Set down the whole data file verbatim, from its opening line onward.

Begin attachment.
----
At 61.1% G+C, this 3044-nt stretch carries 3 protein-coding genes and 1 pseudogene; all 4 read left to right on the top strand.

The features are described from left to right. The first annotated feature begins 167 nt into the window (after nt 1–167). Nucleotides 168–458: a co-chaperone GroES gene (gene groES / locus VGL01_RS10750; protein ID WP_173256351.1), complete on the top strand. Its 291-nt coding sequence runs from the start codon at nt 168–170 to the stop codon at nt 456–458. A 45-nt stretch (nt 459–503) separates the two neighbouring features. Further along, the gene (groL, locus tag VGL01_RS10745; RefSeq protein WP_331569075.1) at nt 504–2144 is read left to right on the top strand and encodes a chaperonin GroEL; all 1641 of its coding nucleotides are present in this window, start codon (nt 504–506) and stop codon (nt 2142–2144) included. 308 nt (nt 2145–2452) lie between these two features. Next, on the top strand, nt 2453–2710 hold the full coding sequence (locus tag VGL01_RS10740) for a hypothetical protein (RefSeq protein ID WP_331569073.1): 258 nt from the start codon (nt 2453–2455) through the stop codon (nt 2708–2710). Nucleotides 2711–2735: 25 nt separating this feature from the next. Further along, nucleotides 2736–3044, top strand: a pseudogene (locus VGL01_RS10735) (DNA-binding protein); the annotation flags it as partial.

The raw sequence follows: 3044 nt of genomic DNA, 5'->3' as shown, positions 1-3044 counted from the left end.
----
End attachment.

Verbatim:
At 61.1% G+C, this 3044-nt stretch carries 3 protein-coding genes and 1 pseudogene; all 4 read left to right on the top strand.

The features are described from left to right. The first annotated feature begins 167 nt into the window (after nt 1–167). Nucleotides 168–458: a co-chaperone GroES gene (gene groES / locus VGL01_RS10750; protein ID WP_173256351.1), complete on the top strand. Its 291-nt coding sequence runs from the start codon at nt 168–170 to the stop codon at nt 456–458. A 45-nt stretch (nt 459–503) separates the two neighbouring features. Further along, the gene (groL, locus tag VGL01_RS10745; RefSeq protein WP_331569075.1) at nt 504–2144 is read left to right on the top strand and encodes a chaperonin GroEL; all 1641 of its coding nucleotides are present in this window, start codon (nt 504–506) and stop codon (nt 2142–2144) included. 308 nt (nt 2145–2452) lie between these two features. Next, on the top strand, nt 2453–2710 hold the full coding sequence (locus tag VGL01_RS10740) for a hypothetical protein (RefSeq protein ID WP_331569073.1): 258 nt from the start codon (nt 2453–2455) through the stop codon (nt 2708–2710). Nucleotides 2711–2735: 25 nt separating this feature from the next. Further along, nucleotides 2736–3044, top strand: a pseudogene (locus VGL01_RS10735) (DNA-binding protein); the annotation flags it as partial.

The raw sequence follows: 3044 nt of genomic DNA, 5'->3' as shown, positions 1-3044 counted from the left end.